Although used vehicle sales continued to outweigh new vehicles sales through the first three quarters of 2017, new vehicles gained market share. Through Q3 2017, 1.04 used vehicles were sold for every new vehicle sold, which is an 8.8 percent decrease through Q2 2017 when 1.14 used vehicles were sold for every new vehicle sold. In comparison, 1.01 used vehicles were sold for each new vehicle sold through Q3 2016.

Similar to new vehicle trends, used truck and SUV sales continued to outpace used car sales, with the average dealer selling 1.61 used trucks/SUVs for every used car sold. This is up from one year ago when 1.46 used trucks/SUVs were sold for every used car sold.   

Used vehicle grosses declined in Q3 and remain below grosses attained one year ago. Gross profit per used vehicle retailed (PUVR) decreased from $1,334 through Q2 2017 to $1,305 through Q3 2017, a 2.2 percent decrease. Compared to one year ago, gross profit PUVR dropped from $1,342, a 2.7 percent decrease year over year.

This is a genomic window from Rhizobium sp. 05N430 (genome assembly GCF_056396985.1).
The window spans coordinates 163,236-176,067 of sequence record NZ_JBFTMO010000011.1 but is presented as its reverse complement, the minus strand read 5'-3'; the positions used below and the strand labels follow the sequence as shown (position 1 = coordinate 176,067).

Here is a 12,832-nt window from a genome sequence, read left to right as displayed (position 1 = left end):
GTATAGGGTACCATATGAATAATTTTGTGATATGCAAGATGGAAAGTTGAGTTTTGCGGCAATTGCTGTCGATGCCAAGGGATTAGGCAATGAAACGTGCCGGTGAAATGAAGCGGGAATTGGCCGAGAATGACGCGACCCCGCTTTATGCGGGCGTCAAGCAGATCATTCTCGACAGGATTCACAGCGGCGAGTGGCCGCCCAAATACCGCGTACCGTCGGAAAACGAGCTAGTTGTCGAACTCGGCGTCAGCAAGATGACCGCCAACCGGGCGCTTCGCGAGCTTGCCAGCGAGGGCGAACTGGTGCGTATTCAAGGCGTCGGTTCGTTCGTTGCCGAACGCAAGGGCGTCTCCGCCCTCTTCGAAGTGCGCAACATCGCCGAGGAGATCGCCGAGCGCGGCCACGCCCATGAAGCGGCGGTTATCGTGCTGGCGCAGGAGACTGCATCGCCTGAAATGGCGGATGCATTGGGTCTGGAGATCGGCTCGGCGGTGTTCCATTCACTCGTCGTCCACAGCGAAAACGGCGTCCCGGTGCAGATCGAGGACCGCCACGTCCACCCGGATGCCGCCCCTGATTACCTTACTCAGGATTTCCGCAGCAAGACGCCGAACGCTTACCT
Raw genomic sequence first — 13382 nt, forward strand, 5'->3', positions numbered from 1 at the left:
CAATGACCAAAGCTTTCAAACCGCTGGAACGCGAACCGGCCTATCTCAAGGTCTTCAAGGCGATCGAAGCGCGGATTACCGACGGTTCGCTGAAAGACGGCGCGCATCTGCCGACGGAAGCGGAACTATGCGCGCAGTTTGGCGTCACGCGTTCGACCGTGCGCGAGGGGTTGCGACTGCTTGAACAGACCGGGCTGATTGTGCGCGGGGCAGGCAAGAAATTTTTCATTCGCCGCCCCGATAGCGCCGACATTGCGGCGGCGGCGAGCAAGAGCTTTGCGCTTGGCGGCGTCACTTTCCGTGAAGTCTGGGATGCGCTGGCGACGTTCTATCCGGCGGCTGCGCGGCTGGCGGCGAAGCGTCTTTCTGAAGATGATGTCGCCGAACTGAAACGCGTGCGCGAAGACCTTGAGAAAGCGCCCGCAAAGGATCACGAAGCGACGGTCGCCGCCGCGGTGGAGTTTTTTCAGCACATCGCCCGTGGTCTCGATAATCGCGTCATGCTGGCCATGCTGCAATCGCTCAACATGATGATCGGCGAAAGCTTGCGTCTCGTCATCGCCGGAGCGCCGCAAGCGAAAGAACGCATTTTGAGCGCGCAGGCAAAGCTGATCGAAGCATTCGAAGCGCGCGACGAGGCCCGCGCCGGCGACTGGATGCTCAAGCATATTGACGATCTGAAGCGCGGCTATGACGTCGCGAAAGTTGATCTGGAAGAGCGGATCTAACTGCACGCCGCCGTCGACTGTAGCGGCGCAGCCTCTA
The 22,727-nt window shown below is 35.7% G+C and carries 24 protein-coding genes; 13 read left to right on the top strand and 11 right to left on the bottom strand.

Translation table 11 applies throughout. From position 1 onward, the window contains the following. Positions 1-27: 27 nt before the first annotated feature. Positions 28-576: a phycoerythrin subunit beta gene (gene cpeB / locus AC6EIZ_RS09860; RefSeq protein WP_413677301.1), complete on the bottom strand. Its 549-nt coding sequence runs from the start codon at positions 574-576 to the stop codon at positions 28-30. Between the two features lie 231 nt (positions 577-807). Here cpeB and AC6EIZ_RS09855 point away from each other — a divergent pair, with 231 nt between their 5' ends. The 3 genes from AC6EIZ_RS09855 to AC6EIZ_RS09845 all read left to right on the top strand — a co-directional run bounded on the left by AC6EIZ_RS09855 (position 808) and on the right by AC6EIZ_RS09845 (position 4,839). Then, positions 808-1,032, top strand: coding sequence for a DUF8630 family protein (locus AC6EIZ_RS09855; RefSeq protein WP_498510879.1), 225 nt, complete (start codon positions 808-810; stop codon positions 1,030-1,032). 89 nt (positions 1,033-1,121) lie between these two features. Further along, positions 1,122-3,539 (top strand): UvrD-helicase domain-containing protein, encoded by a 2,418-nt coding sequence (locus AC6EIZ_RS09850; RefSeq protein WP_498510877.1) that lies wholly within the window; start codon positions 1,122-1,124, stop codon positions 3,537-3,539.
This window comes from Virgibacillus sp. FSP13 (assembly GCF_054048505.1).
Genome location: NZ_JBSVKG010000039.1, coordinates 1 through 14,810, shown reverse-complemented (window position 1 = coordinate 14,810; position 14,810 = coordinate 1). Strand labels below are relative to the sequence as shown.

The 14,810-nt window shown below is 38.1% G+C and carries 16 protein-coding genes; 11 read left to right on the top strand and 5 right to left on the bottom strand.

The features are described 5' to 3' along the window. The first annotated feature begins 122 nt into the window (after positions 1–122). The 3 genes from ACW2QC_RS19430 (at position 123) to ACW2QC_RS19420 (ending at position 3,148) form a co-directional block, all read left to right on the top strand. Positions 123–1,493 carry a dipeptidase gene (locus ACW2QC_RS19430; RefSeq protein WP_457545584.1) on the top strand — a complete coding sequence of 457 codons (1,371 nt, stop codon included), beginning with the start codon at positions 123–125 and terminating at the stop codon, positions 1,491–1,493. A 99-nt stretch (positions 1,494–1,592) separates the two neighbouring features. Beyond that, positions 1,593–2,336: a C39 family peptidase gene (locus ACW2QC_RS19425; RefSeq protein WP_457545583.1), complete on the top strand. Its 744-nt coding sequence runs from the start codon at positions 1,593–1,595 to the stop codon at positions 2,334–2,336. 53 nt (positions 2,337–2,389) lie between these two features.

Year to date gross per used vehicle retailed

The days’ supply of used vehicles has remained at a steady 78 days for each of the first three quarters of 2017, a historical low for recent years. Used vehicle days’ supply was previously 92 days as of Sept. 30, 2016.

Finance and insurance (F&I)

Net F&I income (before compensation) per retail unit sold remained strong through Q3 2017, measuring $977 for new vehicles and $776 for used vehicles, compared to $936 and $740 through Q3 2016, respectively. The following graph shows the trend of net F&I income before compensation for the most recent quarters:

Year to date F&I income before compensation per retail unit sold

Although finance penetration rates dipped below figures one year ago for both new and used vehicles, insurance penetration rates on used vehicles increased significantly compared to one year ago. Insurance penetration rates on used vehicles increased 12.7 percent year over year (24.1 percent in Q3 2017 compared to 21.4 percent in Q3 2016). Finance penetration rates for both new and used vehicles decreased year over year by 3.2 percent and 4.6 percent, respectively. Extended service contract penetration rates remained comparable with Q3 2016.